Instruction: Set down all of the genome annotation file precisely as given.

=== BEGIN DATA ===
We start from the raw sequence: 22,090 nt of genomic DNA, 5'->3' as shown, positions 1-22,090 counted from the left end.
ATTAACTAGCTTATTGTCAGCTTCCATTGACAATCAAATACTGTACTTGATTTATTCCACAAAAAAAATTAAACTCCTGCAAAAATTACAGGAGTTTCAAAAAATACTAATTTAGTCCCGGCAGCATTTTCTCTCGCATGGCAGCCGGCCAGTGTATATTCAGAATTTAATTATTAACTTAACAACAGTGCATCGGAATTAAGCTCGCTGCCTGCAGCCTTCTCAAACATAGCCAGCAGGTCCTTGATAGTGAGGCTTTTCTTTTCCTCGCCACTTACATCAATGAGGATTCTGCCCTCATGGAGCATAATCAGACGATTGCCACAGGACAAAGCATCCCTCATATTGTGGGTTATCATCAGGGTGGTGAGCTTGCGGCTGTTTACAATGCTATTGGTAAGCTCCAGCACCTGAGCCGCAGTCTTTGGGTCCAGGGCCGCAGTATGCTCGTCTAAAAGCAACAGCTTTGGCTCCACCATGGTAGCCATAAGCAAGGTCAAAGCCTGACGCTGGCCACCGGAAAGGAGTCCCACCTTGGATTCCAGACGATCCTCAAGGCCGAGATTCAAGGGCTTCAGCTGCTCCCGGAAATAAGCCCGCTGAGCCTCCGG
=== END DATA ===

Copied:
We start from the raw sequence: 22,090 nt of genomic DNA, 5'->3' as shown, positions 1-22,090 counted from the left end.
ATTAACTAGCTTATTGTCAGCTTCCATTGACAATCAAATACTGTACTTGATTTATTCCACAAAAAAAATTAAACTCCTGCAAAAATTACAGGAGTTTCAAAAAATACTAATTTAGTCCCGGCAGCATTTTCTCTCGCATGGCAGCCGGCCAGTGTATATTCAGAATTTAATTATTAACTTAACAACAGTGCATCGGAATTAAGCTCGCTGCCTGCAGCCTTCTCAAACATAGCCAGCAGGTCCTTGATAGTGAGGCTTTTCTTTTCCTCGCCACTTACATCAATGAGGATTCTGCCCTCATGGAGCATAATCAGACGATTGCCACAGGACAAAGCATCCCTCATATTGTGGGTTATCATCAGGGTGGTGAGCTTGCGGCTGTTTACAATGCTATTGGTAAGCTCCAGCACCTGAGCCGCAGTCTTTGGGTCCAGGGCCGCAGTATGCTCGTCTAAAAGCAACAGCTTTGGCTCCACCATGGTAGCCATAAGCAAGGTCAAAGCCTGACGCTGGCCACCGGAAAGGAGTCCCACCTTGGATTCCAGACGATCCTCAAGGCCGAGATTCAAGGGCTTCAGCTGCTCCCGGAAATAAGCCCGCTGAGCCTCCGG